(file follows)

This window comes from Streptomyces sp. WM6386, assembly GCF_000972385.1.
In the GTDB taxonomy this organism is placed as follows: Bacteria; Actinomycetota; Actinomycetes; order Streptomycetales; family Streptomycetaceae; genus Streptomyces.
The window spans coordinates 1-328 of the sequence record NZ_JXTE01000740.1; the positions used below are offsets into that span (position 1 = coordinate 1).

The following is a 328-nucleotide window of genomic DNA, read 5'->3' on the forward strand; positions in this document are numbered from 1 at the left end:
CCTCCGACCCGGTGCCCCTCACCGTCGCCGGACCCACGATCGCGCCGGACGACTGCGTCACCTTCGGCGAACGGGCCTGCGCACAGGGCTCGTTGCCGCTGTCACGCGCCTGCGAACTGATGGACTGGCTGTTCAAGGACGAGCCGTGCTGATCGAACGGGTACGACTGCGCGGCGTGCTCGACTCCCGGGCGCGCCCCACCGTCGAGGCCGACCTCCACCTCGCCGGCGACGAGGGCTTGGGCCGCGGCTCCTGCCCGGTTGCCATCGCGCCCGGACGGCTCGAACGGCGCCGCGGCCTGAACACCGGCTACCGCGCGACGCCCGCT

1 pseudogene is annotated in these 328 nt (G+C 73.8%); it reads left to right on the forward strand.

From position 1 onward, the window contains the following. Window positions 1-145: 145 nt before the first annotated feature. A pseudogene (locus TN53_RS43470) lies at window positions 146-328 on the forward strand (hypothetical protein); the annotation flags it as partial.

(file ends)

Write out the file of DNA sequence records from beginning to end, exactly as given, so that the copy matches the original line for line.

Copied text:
This window comes from Streptomyces sp. WM6386, assembly GCF_000972385.1.
In the GTDB taxonomy this organism is placed as follows: Bacteria; Actinomycetota; Actinomycetes; order Streptomycetales; family Streptomycetaceae; genus Streptomyces.
The window spans coordinates 1-328 of the sequence record NZ_JXTE01000740.1; the positions used below are offsets into that span (position 1 = coordinate 1).

The following is a 328-nucleotide window of genomic DNA, read 5'->3' on the forward strand; positions in this document are numbered from 1 at the left end:
CCTCCGACCCGGTGCCCCTCACCGTCGCCGGACCCACGATCGCGCCGGACGACTGCGTCACCTTCGGCGAACGGGCCTGCGCACAGGGCTCGTTGCCGCTGTCACGCGCCTGCGAACTGATGGACTGGCTGTTCAAGGACGAGCCGTGCTGATCGAACGGGTACGACTGCGCGGCGTGCTCGACTCCCGGGCGCGCCCCACCGTCGAGGCCGACCTCCACCTCGCCGGCGACGAGGGCTTGGGCCGCGGCTCCTGCCCGGTTGCCATCGCGCCCGGACGGCTCGAACGGCGCCGCGGCCTGAACACCGGCTACCGCGCGACGCCCGCT

1 pseudogene is annotated in these 328 nt (G+C 73.8%); it reads left to right on the forward strand.

From position 1 onward, the window contains the following. Window positions 1-145: 145 nt before the first annotated feature. A pseudogene (locus TN53_RS43470) lies at window positions 146-328 on the forward strand (hypothetical protein); the annotation flags it as partial.